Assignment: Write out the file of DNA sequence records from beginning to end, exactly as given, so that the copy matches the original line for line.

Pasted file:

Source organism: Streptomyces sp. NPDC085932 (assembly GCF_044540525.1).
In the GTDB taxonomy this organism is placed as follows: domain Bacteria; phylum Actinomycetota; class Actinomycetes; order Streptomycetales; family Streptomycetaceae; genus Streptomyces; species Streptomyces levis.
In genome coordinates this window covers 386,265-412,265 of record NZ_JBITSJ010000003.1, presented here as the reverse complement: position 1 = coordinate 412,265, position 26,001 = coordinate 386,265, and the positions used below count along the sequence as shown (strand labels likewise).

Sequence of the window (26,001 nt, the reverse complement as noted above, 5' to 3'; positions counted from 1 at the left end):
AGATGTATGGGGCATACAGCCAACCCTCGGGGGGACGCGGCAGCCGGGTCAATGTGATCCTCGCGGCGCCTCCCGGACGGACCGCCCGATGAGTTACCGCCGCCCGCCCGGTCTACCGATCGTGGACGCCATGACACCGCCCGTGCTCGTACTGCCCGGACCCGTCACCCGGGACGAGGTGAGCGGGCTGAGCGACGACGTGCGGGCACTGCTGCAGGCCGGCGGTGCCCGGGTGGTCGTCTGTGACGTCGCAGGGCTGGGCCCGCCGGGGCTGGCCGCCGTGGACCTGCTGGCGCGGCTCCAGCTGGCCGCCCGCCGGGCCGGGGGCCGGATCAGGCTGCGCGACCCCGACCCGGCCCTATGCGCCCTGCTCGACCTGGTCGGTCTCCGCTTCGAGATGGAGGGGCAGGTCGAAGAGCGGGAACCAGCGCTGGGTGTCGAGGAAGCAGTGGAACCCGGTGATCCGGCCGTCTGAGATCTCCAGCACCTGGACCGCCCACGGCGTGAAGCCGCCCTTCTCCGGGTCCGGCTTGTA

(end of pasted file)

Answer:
Source organism: Streptomyces sp. NPDC085932 (assembly GCF_044540525.1).
In the GTDB taxonomy this organism is placed as follows: domain Bacteria; phylum Actinomycetota; class Actinomycetes; order Streptomycetales; family Streptomycetaceae; genus Streptomyces; species Streptomyces levis.
In genome coordinates this window covers 386,265-412,265 of record NZ_JBITSJ010000003.1, presented here as the reverse complement: position 1 = coordinate 412,265, position 26,001 = coordinate 386,265, and the positions used below count along the sequence as shown (strand labels likewise).

Sequence of the window (26,001 nt, the reverse complement as noted above, 5' to 3'; positions counted from 1 at the left end):
AGATGTATGGGGCATACAGCCAACCCTCGGGGGGACGCGGCAGCCGGGTCAATGTGATCCTCGCGGCGCCTCCCGGACGGACCGCCCGATGAGTTACCGCCGCCCGCCCGGTCTACCGATCGTGGACGCCATGACACCGCCCGTGCTCGTACTGCCCGGACCCGTCACCCGGGACGAGGTGAGCGGGCTGAGCGACGACGTGCGGGCACTGCTGCAGGCCGGCGGTGCCCGGGTGGTCGTCTGTGACGTCGCAGGGCTGGGCCCGCCGGGGCTGGCCGCCGTGGACCTGCTGGCGCGGCTCCAGCTGGCCGCCCGCCGGGCCGGGGGCCGGATCAGGCTGCGCGACCCCGACCCGGCCCTATGCGCCCTGCTCGACCTGGTCGGTCTCCGCTTCGAGATGGAGGGGCAGGTCGAAGAGCGGGAACCAGCGCTGGGTGTCGAGGAAGCAGTGGAACCCGGTGATCCGGCCGTCTGAGATCTCCAGCACCTGGACCGCCCACGGCGTGAAGCCGCCCTTCTCCGGGTCCGGCTTGTA